As Professor Ohnesorge also notes, it is not unrelated that I recently left the US to take a position at Direito GV in Sao Paulo, a new school uniquely committed to producing and indigenizing comparative legal knowledge in Brazil. Brazil possesses what many would consider a very strong system of mandatory sectoral union participation and contribution. Yet even after much recent progress, economic and political inequality are pressing national issues. The differences between Brazilian unionization, formally private but quasi-corporatist in operation, with both the US and Chinese models has already challenged my thinking on the relationship of unionization to economic democracy and development. It is a triangulation I am far from coherently working out, but one I hope will continue my growth as a comparativist. Early next year I will participate in a conference on the “Beijing Consensus” at the National University of Singapore by discussing how segments of Brazilian society differentially interpret the comparative lessons of China’s state-led developmentalism – and in doing so almost uniformly elide CCP labor regulation.

I am again very appreciative for the comments and look forward to drawing these insights into my future work. These are thorny topics that inspire great passion, and I am lucky to have had the opportunity to subject my work to such expert scrutiny.

NYU JILP Symposium: John Ohnesorge Responds to Jed Kroncke

by John Ohnesorge

[John Ohnesorge is currently Professor of Law at the University of Wisconsin Law School .]

This post is part of the NYU Journal of International Law and Politics Vol. 46, No. 1 symposium. Other posts in this series can be found in the related posts below.

I completely agree with Professor Kroncke that the world of law and development, both scholarship and practice, has not paid enough attention to labor, and applaud him for addressing this deficit. Even defining development in purely economic terms, the regulation of labor is obviously relevant to GDP growth, as well as to how the economic pie is distributed. If one defines development to also include democratization, then the legal regime governing the ability of labor to organize and to participate in the political process is obviously important as well. As Professor Kroncke argues, labor has clearly been a force for democratization in some successful political transitions, and in established democracies organized labor generally plays an important role in determining economic and social policy. My response to Professor Kroncke’s fascinating paper is to offer some ideas about why labor issues seem so hard for the law and development regime to take on, and to suggest a framework for further research on that topic. The first part of my response focuses on the general issue of how legal fields get on the law and development agenda, and the second part suggests why labor issues may be especially likely to be excluded when countries are pursuing development strategies associated with the “developmental state” concept, which many are now doing.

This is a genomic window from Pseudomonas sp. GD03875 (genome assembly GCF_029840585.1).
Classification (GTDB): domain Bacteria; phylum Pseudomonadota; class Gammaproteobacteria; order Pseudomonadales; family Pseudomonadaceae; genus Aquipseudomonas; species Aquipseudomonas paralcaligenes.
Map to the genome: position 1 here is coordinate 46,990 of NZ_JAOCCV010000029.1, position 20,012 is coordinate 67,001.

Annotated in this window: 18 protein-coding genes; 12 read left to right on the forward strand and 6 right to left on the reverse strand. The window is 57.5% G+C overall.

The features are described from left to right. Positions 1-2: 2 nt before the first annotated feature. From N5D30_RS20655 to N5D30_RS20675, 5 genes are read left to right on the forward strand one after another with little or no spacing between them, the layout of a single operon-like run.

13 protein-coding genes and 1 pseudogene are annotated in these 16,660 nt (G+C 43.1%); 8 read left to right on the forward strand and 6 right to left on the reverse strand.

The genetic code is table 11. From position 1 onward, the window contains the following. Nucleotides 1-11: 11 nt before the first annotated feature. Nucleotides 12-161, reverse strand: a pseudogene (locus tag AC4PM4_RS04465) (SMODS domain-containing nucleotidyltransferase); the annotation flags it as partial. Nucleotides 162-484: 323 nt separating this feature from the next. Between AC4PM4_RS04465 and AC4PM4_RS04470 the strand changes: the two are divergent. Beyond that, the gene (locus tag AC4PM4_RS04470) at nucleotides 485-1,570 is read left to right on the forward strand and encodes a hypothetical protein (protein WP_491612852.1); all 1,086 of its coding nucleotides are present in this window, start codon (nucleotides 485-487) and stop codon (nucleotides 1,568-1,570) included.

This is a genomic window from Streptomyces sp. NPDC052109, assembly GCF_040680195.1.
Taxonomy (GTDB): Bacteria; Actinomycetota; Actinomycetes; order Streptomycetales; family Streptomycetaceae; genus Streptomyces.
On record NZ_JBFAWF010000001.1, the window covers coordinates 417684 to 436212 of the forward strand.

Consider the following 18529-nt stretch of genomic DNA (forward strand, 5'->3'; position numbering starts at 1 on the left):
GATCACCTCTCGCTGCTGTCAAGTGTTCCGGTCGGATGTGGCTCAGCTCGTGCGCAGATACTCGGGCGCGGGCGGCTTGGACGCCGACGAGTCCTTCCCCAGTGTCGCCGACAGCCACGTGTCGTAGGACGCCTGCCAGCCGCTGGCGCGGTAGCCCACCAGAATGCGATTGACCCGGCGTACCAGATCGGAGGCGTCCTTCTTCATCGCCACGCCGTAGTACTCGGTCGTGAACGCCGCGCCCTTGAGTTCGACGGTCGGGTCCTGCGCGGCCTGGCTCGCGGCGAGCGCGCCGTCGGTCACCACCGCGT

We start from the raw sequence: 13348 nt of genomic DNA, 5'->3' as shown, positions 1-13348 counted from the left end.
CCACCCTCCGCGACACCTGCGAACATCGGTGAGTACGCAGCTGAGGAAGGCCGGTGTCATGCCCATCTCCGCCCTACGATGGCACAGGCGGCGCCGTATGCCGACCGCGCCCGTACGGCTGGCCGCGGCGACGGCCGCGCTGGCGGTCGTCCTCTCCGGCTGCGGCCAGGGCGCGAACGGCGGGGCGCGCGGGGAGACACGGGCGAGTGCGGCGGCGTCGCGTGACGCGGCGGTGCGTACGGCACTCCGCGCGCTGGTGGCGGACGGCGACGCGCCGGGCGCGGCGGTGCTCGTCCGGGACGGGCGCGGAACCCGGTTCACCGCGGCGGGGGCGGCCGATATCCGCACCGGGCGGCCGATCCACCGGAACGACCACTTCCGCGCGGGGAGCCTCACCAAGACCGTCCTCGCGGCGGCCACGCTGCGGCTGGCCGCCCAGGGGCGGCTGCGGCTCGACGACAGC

A legal technical assistance effort, whether carried out by an organization like the World Bank or by an arm of a national government like USAID, will involve an international negotiation that can be modeled in terms of what Robert Putnam called “the logic of two-level games.” [Robert D. Putnam, Diplomacy and domestic politics: the logic of two-level games, 42(3) Int’l Org. 427 (1988).] The immediate actors on both the exporting and importing sides of the legal assistance negotiation will not be unitary free agents, but will instead be constrained by the contexts within which they operate. The image in Putnam’s classic article is of the negotiators each simultaneously being engaged in two games, one with each other, and one with their respective national constituencies. To succeed, legal reform initiatives must have made it to each side’s own list of desired reforms, and then have survived the negotiation process between the two sides.